Samuel P. Huntington, The Clash of Civilizations and the Remaking of the World Order, Touchstone Edition, Simon & Schuster, New York 1997, p. 158.
 Marko Mihkelson, ‘Baltic-Russian Relations in the Light of Expanding NATO and EU. Post-Imperial Clash of Different Mentalities’, in: Demokratizatsiya (The Journal of Post-Soviet Democratization), Nr. 2, Spring 2003 (Vol. 11), p. 270.
 Ibidem; Marko Mihkelson, ‘Venemaa imperialistlik identiteet ja Lääne võimalused’, in: Diplomaatia, Nr. 20, May 2005, p. 18; Marko Mihkelson, ‘Eesti ja Venemaa – mittemõistmise paratamatus’, in: Jüri Ant & Velly Roots (Eds.), Kaks algust. Eesti Vabariik – 1920. ja 1990. aastad (Eesti Vabariik – 80), Ad Fontes 3, Tallinn: Umara/Eesti Riigiarhiiv, 1998, p. 183; Rein Ruutsoo, ‘(Introduction:) Estonia on the Border of Two Civilizations’, in: Nationalities Papers (Special Topic Issue: Vision and Policies: Estonia’s Path to Independence and Beyond, 1987-1993), Nr. 1 (Vol. 23), March 1995, p. 14.
 Mihhail Lotman, ‘Võimusemiootika eesti ja vene kultuuris’, in: Postimees, Arvamus kultuur section, 19 May 2007, pp. 2-3; Raivo J. Raave, ‘Putin ja pustotaa’, in: KesKus, Nr. 4 (117), March 2005, p. 14; Raivo J. Raave, ‘Nooruse juubeldus ja vanad valikud’, in: KesKus, Nr. 3 (143), March 2007, p. 8.
 Česlovas Laurinavičius, Raimundas Lopata & Vladas Sirutavičius, ‘Kritinis požiūris į Lietuvos užsienio politiką: kas pasikeitė nuo Augustino Voldemaro laikų?’, in: Politologija, Nr. 2 (54), 2009, p. 99.
 David J. Smith, ‘“The Devil and the Deep Blue Sea”: European Integration, National Identity and Foreign Policy in Post-Communist Estonia’, in: The Journal of Communist Studies and Transition Politics, Nr. 3 (Vol. 19), September 2003, p. 160; Lennart Meri, ‘Eurooplase mõtted Saksamaast’ (Peokõne Saksamaa taasühinemise 5. aastapäeval, 3. oktoobril 1995), in: Lennart Meri (Toomas Kiho (Ed.)), Presidendikõned, Eesti mõttelugu 9, Tartu: Ilmamaa, 1996/2005, pp. 504-505; Karsten Brüggemann, ‘“Wir brauchen viele Gesichten.” Estland und seine Geschichte auf dem Weg nach Europa?’, in: Helmut Alrrichter (Ed.), GegenErinnerung. Geschichte als politisches Argument im Transformationsprozeß Ost, Ostmittel- und Südosteuropas, Schriften des Historischen Kollegs, Kolloquien 61, Munich: Oldenbourg, 2006, pp. 35-37.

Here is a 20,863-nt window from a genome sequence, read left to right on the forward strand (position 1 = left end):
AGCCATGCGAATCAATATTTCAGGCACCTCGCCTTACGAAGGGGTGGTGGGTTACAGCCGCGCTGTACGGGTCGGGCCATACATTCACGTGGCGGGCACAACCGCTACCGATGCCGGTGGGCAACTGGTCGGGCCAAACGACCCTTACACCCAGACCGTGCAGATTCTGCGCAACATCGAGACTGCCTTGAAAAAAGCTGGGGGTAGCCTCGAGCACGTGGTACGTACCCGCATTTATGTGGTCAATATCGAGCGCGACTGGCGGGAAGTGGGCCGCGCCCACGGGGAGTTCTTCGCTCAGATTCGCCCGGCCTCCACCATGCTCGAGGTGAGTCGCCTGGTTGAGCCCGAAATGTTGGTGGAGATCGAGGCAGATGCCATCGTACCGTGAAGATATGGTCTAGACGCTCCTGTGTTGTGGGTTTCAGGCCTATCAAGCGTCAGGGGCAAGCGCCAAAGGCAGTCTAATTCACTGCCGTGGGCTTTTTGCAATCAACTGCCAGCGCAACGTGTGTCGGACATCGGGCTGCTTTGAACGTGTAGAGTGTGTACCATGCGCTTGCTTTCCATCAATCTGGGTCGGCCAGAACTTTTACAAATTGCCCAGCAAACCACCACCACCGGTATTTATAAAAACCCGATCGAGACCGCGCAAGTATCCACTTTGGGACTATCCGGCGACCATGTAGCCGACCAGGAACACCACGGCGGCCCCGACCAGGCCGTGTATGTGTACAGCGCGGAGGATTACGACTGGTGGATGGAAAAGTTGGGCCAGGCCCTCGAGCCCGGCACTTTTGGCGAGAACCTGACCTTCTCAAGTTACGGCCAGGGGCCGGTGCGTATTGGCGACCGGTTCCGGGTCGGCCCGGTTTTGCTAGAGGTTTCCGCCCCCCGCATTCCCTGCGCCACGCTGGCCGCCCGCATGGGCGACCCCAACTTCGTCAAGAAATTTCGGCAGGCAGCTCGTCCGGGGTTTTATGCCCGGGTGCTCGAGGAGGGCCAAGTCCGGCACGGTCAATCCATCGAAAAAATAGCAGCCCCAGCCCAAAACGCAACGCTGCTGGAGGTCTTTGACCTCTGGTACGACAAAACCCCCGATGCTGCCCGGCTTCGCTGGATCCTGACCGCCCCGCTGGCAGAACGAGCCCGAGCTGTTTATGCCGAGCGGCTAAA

Toomas Hendrik Ilves, ‘Murrangujoonel: Samuel Huntingtoni tsivilisatsioonide kokkupõrgetest’, in: Toomas Hendrik Ilves, Eesti jõudmine. Kõned ja kirjutised aastaist 1986-2006, Tallinn: Varrak, 2006, p. 93.
 Andres Herkel, ‘Vene idee’, in: Diplomaatia, Nr. 11 (38), October 2006, pp. 5-6.
 Jevgenia Viktorova, Transformation or Escalation? The Estonian-Russian Border Conflict and European Integration, Working Paper Series in EU Border Conflicts Studies Nr. 21, Birmingham: University of Birmingham, 2006, pp. 4 & 15.
 Jaan Kaplinski, ‘Euroopa piirid ja piirivalvurid’, in: Eesti Ekspress (Areen Section), Nr. 41 (722), 9 October, p. B4.
 ‘Sommet sous tension entre l’Union européenne et la Russie à Bruxelles’, in: Le Monde, 28 January 2014, p. 3.
Lige nu i debatten
Foredrag om det landmilitære perspektiv fra NATO’s nordøstlige flanke ved brigadegeneral Per Orluff Knudsen.
Svanemøllen Kaserne AUD i bygning 75.
Generalforsamling med efterfølgende foredrag af forsvarschef Bjørn Bisserup om tilblivelsen og indholdet af det nye forsvarsforlig
Svanemøllen Kaserne AUD 118
Professional Military Education
Svanemøllen Kaserne AUD 118
Debat og oplæg om NATOs kommende topmøde ved Generalløjtnant Michael Lollesgaard
Svanemøllen Kaserne AUD 118
David H. Petraeus og det amerikanske militær siden Vietnam
Svanemøllen Kaserne, AUD (byg. 118)